Tim Groseclose is a political-science professor at UCLA (and an occasional co-author with Steve Levitt) who has spent years trying to systematically and empirically study media bias. He has a new book out called Left Turn: How Liberal Media Bias Distorts the American Mind. Here’s what Levitt had to say about it recently:
As the title suggests, it has a definite conservative slant. It is not, however, a right-wing rant by any means. Rather, it is a carefully researched and amusingly written book by a highly regarded academic.
Groseclose’s core argument is that the U.S. media overall has a strong liberal bias, and that this bias strongly influences how Americans vote and how they think about the issues of the day. He reached this conclusion by constructing a “political quotient” (PQ), which is meant to measure political views in a “precise, objective, and quantitative way.” The average American voter, he argues, has a PQ of 50. Liberal Democrats Barney Frank and Nancy Pelosi both have a PQ of approximately 100; conservative Republicans Michele Bachmann and Jim DeMint have a PQ of approximately 0. If we could “magically eliminate liberal media bias,” Groseclose writes, the average American would have a PQ closer to 25, and would be more in line with people like Ben Stein, Dennis Miller and Bill O’Reilly.
Groseclose also concludes that media bias helps Democratic candidates by about 8 to 10 percentage points in a typical election — and that if media bias didn’t exist, John McCain would have defeated Barack Obama in the 2008 election by 56%-42%, rather than losing 53%-46%.
Groseclose has agreed to field questions from Freakonomics readers, so please post them in the comments section below. As always, we’ll post his answers in short course. BTW: we may also make a Freakonomics Radio program on the topic of media bias, so please write some questions that are good enough for me to steal when I interview Groseclose and others.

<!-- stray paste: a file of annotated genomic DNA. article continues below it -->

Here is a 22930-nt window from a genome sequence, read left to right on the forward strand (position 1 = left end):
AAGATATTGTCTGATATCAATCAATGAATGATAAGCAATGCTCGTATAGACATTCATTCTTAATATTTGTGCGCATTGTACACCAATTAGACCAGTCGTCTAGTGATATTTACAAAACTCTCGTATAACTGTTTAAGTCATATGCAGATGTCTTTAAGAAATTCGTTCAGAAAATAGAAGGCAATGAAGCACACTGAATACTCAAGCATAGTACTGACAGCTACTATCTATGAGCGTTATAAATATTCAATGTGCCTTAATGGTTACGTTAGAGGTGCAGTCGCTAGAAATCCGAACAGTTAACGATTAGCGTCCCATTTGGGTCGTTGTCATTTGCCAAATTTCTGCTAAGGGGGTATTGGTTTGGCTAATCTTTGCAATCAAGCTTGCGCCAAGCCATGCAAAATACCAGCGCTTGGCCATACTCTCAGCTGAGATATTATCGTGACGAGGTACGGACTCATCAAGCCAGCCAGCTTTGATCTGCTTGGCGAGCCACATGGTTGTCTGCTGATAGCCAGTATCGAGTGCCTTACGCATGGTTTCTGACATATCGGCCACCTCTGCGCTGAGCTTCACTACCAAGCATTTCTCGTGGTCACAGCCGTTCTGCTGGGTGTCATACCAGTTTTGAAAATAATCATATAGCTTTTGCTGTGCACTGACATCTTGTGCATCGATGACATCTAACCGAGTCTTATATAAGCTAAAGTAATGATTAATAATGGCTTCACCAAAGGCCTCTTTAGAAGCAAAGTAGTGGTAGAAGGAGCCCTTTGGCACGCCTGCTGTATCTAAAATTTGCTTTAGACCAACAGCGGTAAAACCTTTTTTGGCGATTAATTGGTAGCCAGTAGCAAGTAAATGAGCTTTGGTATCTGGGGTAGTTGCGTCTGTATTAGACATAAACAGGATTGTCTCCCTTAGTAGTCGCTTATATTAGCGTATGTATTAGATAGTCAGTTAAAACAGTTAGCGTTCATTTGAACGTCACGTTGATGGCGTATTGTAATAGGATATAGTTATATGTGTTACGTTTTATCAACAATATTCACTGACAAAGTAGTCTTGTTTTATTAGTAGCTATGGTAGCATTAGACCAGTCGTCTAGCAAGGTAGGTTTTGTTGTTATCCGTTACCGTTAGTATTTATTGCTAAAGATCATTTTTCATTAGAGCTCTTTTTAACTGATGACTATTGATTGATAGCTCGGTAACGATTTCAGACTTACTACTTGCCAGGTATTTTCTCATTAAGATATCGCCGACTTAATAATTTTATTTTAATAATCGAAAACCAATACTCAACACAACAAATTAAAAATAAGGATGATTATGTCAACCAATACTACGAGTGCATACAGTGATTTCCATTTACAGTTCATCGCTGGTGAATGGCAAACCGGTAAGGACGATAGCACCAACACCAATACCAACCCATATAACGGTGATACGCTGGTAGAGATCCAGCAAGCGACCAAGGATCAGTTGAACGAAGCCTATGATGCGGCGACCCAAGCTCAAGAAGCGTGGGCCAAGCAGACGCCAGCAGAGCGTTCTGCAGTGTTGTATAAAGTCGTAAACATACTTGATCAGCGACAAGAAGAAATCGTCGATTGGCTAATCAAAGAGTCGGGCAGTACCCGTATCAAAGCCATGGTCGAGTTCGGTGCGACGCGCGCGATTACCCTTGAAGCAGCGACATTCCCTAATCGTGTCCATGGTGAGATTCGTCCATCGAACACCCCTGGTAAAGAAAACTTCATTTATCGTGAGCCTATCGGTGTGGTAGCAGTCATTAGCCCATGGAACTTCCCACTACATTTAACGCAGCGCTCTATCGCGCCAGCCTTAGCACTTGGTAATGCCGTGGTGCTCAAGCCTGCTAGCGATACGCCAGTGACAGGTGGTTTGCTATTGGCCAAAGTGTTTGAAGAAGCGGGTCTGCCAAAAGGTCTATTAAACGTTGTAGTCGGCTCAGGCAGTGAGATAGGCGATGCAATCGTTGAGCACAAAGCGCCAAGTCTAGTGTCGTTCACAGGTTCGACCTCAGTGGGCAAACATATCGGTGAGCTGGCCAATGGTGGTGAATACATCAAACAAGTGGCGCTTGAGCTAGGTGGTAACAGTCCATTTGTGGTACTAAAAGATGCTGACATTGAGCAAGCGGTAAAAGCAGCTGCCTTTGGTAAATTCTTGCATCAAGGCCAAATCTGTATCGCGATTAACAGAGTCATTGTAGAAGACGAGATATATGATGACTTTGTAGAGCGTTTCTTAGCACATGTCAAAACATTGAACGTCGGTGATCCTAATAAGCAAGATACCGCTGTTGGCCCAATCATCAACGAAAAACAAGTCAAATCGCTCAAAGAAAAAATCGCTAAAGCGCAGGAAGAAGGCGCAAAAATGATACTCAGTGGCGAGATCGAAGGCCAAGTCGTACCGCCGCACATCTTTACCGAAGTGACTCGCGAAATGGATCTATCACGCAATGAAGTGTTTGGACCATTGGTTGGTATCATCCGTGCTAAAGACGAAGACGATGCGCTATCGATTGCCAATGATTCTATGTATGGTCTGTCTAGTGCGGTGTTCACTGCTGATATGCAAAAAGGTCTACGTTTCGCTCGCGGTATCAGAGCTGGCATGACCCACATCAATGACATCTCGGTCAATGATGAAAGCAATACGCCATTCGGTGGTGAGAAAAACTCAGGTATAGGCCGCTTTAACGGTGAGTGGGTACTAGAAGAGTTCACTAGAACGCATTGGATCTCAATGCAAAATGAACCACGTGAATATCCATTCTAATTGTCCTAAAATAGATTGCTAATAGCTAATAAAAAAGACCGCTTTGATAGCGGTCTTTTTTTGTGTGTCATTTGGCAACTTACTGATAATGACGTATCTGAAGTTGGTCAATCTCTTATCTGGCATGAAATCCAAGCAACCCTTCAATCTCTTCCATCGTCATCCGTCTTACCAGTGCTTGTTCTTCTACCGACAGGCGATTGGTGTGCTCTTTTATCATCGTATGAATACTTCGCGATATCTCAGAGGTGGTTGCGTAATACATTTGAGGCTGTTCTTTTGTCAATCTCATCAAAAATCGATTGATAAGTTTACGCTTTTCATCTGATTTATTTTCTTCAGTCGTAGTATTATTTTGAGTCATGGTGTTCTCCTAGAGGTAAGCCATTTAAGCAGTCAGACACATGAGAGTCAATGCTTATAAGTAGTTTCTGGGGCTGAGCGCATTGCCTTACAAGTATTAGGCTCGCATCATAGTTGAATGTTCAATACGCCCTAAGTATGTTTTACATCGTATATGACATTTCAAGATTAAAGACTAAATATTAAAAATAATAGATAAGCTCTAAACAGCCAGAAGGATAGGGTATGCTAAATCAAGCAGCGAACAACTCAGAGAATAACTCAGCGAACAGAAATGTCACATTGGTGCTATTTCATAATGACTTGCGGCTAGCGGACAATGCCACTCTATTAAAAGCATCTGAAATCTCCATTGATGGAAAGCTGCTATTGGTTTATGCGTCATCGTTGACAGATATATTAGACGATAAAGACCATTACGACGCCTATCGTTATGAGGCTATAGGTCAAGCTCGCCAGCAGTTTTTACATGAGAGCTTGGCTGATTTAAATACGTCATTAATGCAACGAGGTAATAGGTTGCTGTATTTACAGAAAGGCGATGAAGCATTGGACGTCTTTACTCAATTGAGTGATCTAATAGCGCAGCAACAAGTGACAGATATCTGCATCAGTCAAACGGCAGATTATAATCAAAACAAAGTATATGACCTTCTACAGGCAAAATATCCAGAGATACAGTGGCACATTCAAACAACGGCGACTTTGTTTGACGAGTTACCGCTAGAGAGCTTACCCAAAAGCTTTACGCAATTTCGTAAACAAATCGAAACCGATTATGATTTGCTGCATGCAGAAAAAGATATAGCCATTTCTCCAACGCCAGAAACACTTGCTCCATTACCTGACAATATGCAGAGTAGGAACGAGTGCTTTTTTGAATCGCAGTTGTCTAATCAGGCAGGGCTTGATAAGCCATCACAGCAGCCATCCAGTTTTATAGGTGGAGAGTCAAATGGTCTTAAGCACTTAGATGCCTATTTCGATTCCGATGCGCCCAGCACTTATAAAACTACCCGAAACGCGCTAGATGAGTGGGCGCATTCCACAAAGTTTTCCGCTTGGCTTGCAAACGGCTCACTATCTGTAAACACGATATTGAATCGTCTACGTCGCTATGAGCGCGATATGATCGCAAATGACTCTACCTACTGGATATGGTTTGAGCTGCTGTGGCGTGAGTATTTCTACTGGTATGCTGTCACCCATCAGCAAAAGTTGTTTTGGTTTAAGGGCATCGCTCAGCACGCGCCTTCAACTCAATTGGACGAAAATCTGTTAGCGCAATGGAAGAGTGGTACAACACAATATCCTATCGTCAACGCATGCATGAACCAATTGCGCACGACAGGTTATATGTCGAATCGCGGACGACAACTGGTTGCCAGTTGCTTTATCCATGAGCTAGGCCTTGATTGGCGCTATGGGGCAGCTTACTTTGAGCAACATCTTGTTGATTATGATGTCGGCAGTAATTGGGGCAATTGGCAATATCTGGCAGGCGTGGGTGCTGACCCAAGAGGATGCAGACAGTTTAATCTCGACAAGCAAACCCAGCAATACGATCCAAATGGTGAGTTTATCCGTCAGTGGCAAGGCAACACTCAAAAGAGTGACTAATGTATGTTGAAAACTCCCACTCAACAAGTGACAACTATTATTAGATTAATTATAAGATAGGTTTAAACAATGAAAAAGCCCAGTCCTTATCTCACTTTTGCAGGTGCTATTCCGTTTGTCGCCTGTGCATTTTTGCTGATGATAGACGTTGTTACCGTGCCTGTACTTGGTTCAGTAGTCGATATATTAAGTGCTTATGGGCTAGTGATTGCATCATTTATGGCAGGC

To prime the pump, here’s the table of contents from Left Turn. Ask away! Which you did. And here are the answers to some of your questions.
Part I: Political Quotients and the Science of Politics
1. What Are PQs and How Do They Reveal Media Bias?
2. Caught in a Trap: Problems in Judging Media Bias
3. But I’ve Been to Oklahoma
4. Ps and Qs of PQs
5. Defining the “Center”
Part II: A Distortion Theory of Media Bias
6. Lies, Damned Lies, and Omitted Statistics: A Case Study in Distortion Theory
7. Hidden Under a Bushel
8. An “Alien” Conservative Injected into a Liberal Newsroom and the Topics She Might Cover
Part III: Evidence of Liberal Media Bias
9. Political Views in the Newsroom: Viva Homogeneity
10. The Second-Order Problem of an Unbalanced Newsroom
11. The Anti-Newsroom: Washington County, Utah
12. Walk a Mile in the Shoes of a Centrist
13. “Wise Men from the Center on Budget and Policy Priorities Say…”
14. The Language of Journalists and the Special Case of Partial-Birth Abortion
15. The Language of Journalists and Gentzkow-Shapiro Measure of Media Bias
16. Facts About the Bush Tax Cuts: Another Way to Measure Media Bias Objectively and Quantitatively
17. The Media Mu
Part IV: Effects of Media Bias
18. Measuring the Influence of the Media I: Many Methods False and Spent, and One That’s Not
19. Measuring the Influence of the Media II: Two More Groundbreaking Experiments
20. The Media Lambda
21. Rendezvous with Clarity
22. Walk a Mile in the Shoes of a Centrist… Whose Mind Has Not Been Distorted by Media Bias
Epilogue: Small Steps Toward a Better Media